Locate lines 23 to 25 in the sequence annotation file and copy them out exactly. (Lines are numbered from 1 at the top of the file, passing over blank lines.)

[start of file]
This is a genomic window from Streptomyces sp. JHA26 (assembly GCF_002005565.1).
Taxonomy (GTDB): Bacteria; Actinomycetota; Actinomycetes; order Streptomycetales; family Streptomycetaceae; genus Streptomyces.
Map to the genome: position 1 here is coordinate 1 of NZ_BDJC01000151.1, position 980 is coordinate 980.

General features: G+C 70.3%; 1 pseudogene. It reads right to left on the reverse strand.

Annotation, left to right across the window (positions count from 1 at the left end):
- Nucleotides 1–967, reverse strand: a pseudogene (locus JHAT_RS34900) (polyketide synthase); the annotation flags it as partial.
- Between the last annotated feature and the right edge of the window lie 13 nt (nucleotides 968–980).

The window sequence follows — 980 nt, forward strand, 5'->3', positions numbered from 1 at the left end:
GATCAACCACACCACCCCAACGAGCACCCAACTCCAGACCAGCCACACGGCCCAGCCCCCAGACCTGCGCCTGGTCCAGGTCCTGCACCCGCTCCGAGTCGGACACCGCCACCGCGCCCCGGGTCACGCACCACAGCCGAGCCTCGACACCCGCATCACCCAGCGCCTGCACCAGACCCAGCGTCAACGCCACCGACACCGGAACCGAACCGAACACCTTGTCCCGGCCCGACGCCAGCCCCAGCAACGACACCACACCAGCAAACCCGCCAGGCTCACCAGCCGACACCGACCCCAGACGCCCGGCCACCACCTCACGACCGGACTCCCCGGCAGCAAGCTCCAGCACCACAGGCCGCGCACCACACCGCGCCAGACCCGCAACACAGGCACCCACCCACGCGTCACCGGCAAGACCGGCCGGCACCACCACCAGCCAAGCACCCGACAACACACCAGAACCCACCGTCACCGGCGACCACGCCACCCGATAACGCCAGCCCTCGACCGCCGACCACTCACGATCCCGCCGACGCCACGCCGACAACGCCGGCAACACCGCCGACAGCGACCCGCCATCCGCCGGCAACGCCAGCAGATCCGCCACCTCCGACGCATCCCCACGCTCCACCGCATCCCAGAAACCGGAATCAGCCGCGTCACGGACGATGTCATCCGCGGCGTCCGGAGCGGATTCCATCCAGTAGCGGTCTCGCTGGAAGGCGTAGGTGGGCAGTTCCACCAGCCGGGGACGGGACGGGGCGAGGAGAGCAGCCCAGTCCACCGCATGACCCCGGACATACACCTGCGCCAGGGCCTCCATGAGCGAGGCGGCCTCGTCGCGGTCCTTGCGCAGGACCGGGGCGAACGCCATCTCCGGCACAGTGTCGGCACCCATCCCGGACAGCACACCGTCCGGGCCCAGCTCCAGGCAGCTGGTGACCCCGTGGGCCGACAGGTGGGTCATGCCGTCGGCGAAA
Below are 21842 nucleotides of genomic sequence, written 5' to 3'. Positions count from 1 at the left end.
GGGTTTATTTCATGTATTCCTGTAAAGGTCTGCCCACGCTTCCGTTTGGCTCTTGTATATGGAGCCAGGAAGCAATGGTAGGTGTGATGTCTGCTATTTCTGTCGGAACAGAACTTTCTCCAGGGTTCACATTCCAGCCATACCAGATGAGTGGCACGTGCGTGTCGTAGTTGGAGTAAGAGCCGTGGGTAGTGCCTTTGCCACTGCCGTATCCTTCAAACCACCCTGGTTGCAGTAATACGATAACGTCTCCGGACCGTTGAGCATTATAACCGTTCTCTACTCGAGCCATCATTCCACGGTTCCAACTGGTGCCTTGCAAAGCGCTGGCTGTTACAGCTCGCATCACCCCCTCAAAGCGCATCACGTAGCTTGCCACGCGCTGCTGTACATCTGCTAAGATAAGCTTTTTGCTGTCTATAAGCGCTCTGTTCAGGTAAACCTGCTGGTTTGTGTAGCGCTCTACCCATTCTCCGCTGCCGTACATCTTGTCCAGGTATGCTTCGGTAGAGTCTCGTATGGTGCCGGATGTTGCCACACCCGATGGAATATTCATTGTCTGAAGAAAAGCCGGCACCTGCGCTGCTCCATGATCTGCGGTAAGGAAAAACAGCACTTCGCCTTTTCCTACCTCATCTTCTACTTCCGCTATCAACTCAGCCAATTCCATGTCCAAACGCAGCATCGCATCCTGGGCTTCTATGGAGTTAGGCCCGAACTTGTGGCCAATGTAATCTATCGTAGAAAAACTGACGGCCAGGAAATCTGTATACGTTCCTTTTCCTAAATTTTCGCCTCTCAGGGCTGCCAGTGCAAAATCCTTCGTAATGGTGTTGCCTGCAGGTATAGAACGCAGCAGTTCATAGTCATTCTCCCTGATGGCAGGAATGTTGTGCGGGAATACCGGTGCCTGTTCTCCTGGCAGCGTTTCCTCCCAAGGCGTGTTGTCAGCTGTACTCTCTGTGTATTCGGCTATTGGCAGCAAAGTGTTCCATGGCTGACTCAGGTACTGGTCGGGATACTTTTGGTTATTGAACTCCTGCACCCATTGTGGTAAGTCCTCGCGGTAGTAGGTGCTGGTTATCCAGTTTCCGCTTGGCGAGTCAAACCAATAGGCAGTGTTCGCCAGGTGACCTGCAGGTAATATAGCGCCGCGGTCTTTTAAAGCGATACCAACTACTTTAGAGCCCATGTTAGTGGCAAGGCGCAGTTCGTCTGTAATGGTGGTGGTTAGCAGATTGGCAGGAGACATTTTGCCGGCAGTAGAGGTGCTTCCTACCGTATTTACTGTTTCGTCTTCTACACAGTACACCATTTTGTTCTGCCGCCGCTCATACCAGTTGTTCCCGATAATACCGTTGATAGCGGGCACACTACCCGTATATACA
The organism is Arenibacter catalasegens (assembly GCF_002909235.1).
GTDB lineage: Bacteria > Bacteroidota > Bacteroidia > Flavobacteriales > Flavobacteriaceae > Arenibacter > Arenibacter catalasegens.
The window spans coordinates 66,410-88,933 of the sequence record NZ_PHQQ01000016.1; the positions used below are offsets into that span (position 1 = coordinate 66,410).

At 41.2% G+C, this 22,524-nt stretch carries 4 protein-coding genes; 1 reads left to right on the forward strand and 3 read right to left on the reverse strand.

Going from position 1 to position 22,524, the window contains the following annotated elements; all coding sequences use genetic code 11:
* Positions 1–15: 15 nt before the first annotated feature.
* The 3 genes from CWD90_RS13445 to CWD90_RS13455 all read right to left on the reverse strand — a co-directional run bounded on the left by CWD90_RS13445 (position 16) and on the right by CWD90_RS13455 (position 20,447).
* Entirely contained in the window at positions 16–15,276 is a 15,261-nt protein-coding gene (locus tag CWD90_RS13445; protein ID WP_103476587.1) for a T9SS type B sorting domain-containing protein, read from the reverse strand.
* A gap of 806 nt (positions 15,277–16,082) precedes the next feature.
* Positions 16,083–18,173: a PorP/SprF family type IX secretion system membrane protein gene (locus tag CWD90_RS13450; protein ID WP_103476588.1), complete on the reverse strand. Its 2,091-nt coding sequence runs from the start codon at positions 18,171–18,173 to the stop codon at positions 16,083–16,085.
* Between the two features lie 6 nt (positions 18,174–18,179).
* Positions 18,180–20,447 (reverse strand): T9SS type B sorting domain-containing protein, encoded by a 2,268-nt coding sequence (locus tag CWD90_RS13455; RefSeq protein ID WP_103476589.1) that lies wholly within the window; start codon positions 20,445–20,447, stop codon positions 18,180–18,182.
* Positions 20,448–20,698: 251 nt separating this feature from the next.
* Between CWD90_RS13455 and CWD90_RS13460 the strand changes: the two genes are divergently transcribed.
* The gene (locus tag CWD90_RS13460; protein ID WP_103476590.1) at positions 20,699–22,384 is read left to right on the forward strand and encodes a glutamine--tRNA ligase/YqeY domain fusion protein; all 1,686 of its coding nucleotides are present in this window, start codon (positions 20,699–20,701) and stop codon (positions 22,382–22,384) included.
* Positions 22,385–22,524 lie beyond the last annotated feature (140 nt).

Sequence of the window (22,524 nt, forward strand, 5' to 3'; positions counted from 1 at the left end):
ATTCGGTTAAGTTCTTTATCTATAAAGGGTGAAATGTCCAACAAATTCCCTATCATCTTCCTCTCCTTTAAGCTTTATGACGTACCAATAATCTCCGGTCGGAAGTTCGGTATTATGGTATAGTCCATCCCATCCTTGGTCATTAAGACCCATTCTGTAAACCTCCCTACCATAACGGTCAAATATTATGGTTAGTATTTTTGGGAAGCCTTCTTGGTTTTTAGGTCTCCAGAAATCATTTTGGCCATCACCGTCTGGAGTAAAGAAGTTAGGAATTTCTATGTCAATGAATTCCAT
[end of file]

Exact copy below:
* Positions 18,180–20,447 (reverse strand): T9SS type B sorting domain-containing protein, encoded by a 2,268-nt coding sequence (locus tag CWD90_RS13455; RefSeq protein ID WP_103476589.1) that lies wholly within the window; start codon positions 20,445–20,447, stop codon positions 18,180–18,182.
* Positions 20,448–20,698: 251 nt separating this feature from the next.
* Between CWD90_RS13455 and CWD90_RS13460 the strand changes: the two genes are divergently transcribed.